A massive $385 million write-off in deferred marketing costs has led to online services provider America Online posting record losses for the first quarter of 1997.
The company had warned in October that, instead of deferring marketing costs, it would start accounting for such costs as they were incurred. AOL admitted that its controversial practice of amortising marketing costs over a period of up to 12 months is the reason for losses of $353.7, or $3.80 a share, for the the quarter.
However, not all was doom and gloom as the company announced strong subscriber growth bringing worldwide membership from 6.5 to 6.9 million, lower churn rates and higher advertising and electronic sales revenues. AOL said its changing business model was also expected to reduce reliance on online subsciber fees for revenue and profits as it intended to grow new high-margin revenue streams.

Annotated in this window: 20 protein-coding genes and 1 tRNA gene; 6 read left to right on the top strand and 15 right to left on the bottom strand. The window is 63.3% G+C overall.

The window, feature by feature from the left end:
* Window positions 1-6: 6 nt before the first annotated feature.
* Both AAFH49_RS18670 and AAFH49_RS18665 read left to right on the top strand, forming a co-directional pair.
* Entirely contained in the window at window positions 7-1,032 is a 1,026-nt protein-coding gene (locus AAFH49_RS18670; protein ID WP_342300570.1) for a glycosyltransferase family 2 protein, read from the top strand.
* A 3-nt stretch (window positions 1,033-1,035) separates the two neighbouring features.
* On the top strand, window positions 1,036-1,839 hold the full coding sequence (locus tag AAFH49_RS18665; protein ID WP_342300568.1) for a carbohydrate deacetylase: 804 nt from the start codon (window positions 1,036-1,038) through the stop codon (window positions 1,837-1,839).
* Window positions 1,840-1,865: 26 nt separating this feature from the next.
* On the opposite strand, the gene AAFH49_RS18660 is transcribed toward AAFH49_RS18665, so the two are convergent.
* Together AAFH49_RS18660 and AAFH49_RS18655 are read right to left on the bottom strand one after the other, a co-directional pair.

Excluding the one-off charge, AOL recorded operating profits of $19 million, or 17 cents per share, for the three months ended 30 September, up from $6.1 million or six cents per share a year ago. AOL said revenue for the first quarter had jumped 77 per cent to $349.9 million from $197.9 million, a gain it attributed to an increased subscriber base and higher revenue from advertising and electronic commerce. It added that it now provides access a ?highly desirable demographic audience to more than 50 advertisers, up from six a year ago".
?These changing market dynamics, coupled with a lack of historical experience with flat-rate pricing, create uncertainties regarding the level of expected future economic benefits from online service subscription revenues,? the earnings statement said.
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